Preliminarily, we think we ought to note a possible question as to our own appellate jurisdiction, even though no jurisdictional challenge has been made by the appellees.
The Bankruptcy Act, as amended, contains the following provision (52 Stat. 854 (1938), 11 U.S.C.A. 47):
'(a) The United States courts of appeals, in vacation, in chambers, and during their respective terms, as now or as they may be hereafter held, are (hereby) invested with appellate jurisdiction from the several courts of bankruptcy in their respective jurisdictions in proceedings in bankruptcy, either interlocutory or final, and in controversies arising in proceedings in bankruptcy, to review, affirm, revise, or reverse, both in matters of law and in matters of fact: Provided, however, That the jurisdiction upon appeal from a judgment on a verdict rendered by a jury shall extend to matters of law only: And provided further, That when any order, decree, or judgment involves less than $500, an appeal therefrom may be taken only upon allowance of the appellate court.
'(b) Such appellate jurisdiction shall be exercised by appeal and in the form and manner of an appeal.'
It would seem that the amount now in controversy is susceptible of monetary determination, and would be the difference between the price realizable by public sale of the property in question (or perhaps the present value of the condemned land) and the amount appellant would have to pay to the bankrupt estate in order to exercise its alleged 'right of reversion'. Neither the Brief nor the Record Appendix contains any indication of the present value of the lands involved, or the amount received in compensation when the lands were condemned. The notice of appeal is not printed in the Record Appendix; but reference to the original papers reveals that a notice of appeal dated March 14, 1958, was filed in the district court. Annexed to this notice of appeal was an affidavit executed by one of the attorneys for the appellant 'That the value of the lands claimed in this case is in excess of five hundred ($500.00) dollars.' In view of what we have stated, this allegation in the affidavit is hardly equivalent to a claim that the order appealed from involves more than $500. Therefore, under the statutory provision, it would seem that an appeal could not be taken to this court as a matter of right, by the filing of a notice of appeal in the district court, but rather that, under our present Rule 12, a petition for the allowance of the appeal should have been filed with the clerk of the court of appeals.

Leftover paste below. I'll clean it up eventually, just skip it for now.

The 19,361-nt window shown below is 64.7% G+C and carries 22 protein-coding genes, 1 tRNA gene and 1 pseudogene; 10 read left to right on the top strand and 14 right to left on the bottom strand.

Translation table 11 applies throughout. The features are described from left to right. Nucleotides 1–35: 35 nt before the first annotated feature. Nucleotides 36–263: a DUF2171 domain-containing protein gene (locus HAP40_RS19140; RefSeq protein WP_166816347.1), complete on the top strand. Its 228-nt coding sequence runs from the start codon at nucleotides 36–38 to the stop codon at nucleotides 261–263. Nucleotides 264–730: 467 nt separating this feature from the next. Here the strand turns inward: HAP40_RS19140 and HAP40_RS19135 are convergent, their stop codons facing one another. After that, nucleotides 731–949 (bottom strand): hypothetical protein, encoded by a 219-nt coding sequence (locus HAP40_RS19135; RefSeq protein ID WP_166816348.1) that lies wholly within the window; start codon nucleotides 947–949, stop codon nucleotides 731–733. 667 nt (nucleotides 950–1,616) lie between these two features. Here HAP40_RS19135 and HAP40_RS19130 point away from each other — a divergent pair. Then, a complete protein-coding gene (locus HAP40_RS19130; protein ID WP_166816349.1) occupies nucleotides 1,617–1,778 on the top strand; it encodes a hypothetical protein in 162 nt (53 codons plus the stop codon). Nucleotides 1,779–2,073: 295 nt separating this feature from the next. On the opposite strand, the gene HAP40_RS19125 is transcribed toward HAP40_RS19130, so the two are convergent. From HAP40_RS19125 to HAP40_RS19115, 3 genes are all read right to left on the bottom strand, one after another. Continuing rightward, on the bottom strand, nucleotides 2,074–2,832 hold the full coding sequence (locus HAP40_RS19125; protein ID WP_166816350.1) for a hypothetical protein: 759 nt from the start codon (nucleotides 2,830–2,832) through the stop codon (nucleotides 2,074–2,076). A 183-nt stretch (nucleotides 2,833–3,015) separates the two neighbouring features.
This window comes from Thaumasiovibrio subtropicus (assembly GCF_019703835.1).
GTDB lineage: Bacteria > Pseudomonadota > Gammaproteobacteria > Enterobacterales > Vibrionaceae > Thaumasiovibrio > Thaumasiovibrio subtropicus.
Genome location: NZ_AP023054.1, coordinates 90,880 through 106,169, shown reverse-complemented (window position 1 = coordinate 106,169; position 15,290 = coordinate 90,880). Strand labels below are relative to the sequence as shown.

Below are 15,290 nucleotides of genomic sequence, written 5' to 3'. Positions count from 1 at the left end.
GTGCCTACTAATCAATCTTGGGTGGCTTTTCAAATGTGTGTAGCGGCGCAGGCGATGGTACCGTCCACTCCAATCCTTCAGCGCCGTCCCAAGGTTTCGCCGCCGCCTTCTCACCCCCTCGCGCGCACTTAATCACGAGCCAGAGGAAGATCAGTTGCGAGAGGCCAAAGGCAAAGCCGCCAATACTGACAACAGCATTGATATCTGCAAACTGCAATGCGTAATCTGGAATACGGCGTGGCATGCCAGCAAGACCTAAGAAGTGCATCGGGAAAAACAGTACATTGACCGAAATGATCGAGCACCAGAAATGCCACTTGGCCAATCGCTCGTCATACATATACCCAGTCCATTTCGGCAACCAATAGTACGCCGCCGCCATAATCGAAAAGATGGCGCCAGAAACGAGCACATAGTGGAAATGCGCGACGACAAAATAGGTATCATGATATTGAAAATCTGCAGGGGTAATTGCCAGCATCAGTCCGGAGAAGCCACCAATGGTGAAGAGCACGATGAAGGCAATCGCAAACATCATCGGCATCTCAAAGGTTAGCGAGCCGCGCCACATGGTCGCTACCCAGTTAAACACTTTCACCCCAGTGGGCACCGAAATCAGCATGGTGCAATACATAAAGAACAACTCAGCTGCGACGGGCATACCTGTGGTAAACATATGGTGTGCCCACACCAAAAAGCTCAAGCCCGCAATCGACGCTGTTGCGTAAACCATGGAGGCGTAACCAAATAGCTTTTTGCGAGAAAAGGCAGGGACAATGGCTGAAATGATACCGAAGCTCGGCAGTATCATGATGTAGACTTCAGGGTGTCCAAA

However, as we pointed out in Benitez v. Ferran's Estate, 1 Cir., 1944, 143 F.2d 435, 436, in view of the decision of the Supreme Court in R.F.C. v. Prudence Securities Advisory Group, 1941, 311 U.S. 579, 61 S.Ct. 331, 85 L.Ed. 364, we are bound to hold that this failure to file in the court of appeals a petition for allowance of an appeal is merely 'a procedural irregularity rather than a jurisdictional defect, and we have power to allow the appeal, treating the notice of appeal filed in the court below as an informal substitute for the application to us.' In view of the fact that the bankruptcy proceedings now pending in the district court will probably be impeded by the presentation of the claims of others to a 'right of reversion' similar to that asserted by the present appellant, it seems that a 'special equity' exists which should move this court to exercise its discretion to treat the notice of appeal as an informal, irregular application for leave to appeal. Consequently we now grant leave to appeal; and without further reference to our appellate jurisdiction we proceed to a discussion of the merits of the case.